Definitions

from The American Heritage® Dictionary of the English Language, 4th Edition

  • v. A past tense of stink.

from Wiktionary, Creative Commons Attribution/Share-Alike License

  • v. Simple past of stink.
  • adj. Foul-smelling, stinking, unclean.
  • n. Water retained by an embankment; a pool of water.
  • n. A dam or mound to stop water.

from the GNU version of the Collaborative International Dictionary of English

  • adj. Weak; worn out.
  • n. Water retained by an embankment; a pool of water.
  • n. A dam or mound to stop water.
  • Stunk.
  • intransitive v. To sigh.

from The Century Dictionary and Cyclopedia

  • To dam up.
  • Exhausted; weary.
  • Old preterit of stink.
  • n. A body of standing water; a pool; a pond.
  • n. A tank; a ditch.

Etymologies

Old French estanc, (French étang), from Latin stagnum ("a pool"). Compare stagnant, stagnate. (Wiktionary)

Examples

  • They encouraged one another to positive hatred of the working man who had suddenly become wealthy; his name stank in their nostrils.

    Demos

  • Y’all know what a sceptic stank is full of, doncha?

    Think Progress » O’Reilly Says CAP Is “A Very Well-Oiled, Effective Character Assassination Machine”

  • I ended up walking around for more than ten years with the assumption that men in turbans stank, which is ridiculous, because my male neighbours both across the street and next door wore turbans, and they were perfectly decent, non-smelly people that I saw all the time.

    Archive 2008-09-01

  • For even as Andersonville was a name that stank in the North, so was Rock Island one to bring terror to the heart of any Southerner who had relatives imprisoned there.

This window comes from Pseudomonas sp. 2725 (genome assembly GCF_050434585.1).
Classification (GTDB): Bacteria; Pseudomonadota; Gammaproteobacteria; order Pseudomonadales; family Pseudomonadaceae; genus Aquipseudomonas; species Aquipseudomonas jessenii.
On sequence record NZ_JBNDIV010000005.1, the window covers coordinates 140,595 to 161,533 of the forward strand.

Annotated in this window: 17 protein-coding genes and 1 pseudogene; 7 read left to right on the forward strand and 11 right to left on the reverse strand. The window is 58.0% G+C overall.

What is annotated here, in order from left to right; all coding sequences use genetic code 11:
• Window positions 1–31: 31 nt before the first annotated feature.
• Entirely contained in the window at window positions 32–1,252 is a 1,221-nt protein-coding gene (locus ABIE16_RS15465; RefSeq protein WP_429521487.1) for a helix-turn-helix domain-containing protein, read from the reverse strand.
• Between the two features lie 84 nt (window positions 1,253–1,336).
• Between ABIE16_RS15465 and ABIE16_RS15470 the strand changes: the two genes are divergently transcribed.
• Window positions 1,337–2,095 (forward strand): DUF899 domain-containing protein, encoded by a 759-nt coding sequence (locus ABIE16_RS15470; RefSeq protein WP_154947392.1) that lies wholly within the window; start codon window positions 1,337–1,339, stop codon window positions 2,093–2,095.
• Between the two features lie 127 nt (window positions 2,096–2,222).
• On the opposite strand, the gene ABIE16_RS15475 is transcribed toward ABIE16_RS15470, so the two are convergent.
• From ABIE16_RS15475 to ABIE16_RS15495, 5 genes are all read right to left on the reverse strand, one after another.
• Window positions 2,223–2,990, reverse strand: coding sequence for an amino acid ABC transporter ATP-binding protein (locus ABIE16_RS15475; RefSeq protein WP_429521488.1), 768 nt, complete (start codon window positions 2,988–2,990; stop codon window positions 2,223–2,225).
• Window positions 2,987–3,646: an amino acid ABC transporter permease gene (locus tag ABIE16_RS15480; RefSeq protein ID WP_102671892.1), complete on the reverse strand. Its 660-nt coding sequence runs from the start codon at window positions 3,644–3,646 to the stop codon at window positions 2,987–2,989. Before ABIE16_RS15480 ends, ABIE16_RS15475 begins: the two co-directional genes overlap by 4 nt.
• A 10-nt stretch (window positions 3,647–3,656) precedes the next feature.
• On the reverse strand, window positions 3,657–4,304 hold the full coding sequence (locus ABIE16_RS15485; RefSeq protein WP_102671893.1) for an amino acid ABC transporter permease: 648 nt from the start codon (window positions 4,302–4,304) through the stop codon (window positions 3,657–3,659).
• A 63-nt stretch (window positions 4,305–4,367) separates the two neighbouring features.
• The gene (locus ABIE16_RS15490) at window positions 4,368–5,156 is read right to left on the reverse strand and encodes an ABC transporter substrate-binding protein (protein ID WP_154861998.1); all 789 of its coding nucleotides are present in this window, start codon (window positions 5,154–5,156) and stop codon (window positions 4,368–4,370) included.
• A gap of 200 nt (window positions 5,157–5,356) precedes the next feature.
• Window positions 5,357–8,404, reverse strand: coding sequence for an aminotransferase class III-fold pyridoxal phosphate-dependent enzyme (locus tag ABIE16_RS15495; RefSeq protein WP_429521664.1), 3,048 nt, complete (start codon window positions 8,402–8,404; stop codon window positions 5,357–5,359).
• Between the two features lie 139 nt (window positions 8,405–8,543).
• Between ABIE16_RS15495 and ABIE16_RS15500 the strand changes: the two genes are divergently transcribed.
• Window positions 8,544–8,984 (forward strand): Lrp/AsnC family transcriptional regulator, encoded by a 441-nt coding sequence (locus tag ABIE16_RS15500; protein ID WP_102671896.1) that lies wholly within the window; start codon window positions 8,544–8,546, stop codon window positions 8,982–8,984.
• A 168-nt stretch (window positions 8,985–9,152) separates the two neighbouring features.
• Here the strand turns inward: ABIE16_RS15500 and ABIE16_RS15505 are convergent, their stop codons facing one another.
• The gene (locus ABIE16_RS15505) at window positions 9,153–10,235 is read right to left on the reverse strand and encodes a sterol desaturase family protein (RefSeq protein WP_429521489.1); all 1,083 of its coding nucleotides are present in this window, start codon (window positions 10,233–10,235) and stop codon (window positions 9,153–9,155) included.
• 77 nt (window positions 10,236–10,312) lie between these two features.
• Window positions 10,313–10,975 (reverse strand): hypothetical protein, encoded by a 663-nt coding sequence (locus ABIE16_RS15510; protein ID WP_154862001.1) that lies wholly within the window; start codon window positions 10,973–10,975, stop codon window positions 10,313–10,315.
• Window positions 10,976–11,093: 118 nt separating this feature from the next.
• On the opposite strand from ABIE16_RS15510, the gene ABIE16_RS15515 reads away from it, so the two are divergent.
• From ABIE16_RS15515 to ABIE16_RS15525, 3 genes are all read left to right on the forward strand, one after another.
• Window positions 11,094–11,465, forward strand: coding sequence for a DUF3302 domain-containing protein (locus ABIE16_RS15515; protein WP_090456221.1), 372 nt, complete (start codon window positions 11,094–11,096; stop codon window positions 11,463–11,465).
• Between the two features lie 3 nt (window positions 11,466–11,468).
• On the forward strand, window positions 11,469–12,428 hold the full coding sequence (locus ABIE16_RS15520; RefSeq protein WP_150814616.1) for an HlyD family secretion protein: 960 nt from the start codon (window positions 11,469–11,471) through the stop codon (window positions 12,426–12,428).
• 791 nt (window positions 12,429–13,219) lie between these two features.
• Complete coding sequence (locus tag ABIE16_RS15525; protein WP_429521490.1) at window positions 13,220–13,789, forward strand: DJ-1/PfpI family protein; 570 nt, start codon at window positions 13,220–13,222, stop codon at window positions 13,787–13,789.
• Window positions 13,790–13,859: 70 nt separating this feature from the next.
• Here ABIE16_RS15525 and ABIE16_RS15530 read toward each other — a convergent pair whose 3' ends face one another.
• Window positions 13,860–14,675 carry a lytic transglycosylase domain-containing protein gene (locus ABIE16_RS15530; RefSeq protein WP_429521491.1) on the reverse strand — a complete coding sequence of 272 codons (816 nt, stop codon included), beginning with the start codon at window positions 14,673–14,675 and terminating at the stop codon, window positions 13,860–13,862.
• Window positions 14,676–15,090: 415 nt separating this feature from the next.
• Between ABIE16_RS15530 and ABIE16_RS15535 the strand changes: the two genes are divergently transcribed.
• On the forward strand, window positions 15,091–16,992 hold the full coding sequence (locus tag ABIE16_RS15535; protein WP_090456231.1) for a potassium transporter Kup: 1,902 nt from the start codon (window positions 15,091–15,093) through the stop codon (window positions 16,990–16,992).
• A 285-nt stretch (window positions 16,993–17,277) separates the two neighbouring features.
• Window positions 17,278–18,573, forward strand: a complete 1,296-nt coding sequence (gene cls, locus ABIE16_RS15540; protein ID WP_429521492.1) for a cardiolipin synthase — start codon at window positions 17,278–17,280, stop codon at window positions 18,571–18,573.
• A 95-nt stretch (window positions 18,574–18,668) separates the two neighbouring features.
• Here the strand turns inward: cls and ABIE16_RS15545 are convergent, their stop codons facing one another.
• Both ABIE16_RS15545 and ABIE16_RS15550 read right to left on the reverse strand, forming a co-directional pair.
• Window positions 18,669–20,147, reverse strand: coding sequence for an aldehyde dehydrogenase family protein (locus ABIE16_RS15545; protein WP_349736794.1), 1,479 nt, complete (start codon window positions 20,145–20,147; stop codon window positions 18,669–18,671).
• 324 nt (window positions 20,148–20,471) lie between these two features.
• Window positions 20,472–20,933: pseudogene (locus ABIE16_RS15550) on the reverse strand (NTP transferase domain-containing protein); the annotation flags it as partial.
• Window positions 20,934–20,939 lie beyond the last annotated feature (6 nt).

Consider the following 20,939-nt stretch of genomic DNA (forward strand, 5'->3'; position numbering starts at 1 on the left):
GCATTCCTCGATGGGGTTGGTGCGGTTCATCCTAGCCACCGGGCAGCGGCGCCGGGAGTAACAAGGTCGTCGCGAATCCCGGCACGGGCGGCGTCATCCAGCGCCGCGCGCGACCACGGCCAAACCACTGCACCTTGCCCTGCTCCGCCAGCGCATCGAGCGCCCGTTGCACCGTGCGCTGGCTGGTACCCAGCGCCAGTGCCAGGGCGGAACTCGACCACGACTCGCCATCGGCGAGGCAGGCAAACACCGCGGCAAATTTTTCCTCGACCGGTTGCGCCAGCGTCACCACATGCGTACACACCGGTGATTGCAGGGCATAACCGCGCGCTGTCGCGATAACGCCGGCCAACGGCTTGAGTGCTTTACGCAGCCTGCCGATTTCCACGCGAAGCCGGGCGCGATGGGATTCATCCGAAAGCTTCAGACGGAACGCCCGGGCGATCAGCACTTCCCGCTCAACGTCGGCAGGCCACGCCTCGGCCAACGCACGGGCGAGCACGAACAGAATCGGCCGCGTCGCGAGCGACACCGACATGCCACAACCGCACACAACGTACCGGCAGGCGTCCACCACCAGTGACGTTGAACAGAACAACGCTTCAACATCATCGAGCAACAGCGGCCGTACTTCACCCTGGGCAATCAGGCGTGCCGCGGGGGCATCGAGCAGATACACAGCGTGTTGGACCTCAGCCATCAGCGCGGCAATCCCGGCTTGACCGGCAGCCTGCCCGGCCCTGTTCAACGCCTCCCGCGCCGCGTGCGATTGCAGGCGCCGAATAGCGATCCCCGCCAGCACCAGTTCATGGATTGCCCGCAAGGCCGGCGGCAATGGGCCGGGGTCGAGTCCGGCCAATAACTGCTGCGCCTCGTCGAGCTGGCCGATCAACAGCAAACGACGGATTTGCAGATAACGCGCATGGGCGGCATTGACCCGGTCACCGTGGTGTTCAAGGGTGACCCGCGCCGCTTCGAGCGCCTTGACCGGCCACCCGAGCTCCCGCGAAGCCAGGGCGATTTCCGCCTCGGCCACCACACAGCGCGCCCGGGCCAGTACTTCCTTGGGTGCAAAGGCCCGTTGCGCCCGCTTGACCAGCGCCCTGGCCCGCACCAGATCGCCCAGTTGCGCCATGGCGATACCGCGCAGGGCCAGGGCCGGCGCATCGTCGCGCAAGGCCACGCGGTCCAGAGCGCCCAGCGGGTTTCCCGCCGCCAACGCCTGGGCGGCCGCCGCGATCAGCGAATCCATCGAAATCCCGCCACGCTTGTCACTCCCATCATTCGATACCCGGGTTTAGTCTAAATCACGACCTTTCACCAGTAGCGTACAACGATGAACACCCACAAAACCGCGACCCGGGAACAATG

Gone with the Wind

  • Now Mr Paul's name stank in the nostrils of Mrs Stumfold.

    Miss Mackenzie

  • Beverley Nichols claimed he was a sex-crazed cad who "stank" and bragged of seducing a 12-year-old girl in Thailand.

    Brooks Peters: Mariage Blanc

  • The truth is more that most of us are a strange mixture of many people who came from all walks of life and are ancestors "stank" just as much as we.

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  • I'm not sure, but I think "stank" is typically used in the U.S. when someone wants to say "Mief".

    German words I've completely adopted

  • Well, somebody smelled the "stank," and called the fire department because they thought it was a natural gas leak!

    Kitchen Etiquette 101

  • But anyway, "stank" is a freakin 'halarious word and I started giggleing for no reason.

    super-suzan Diary Entry

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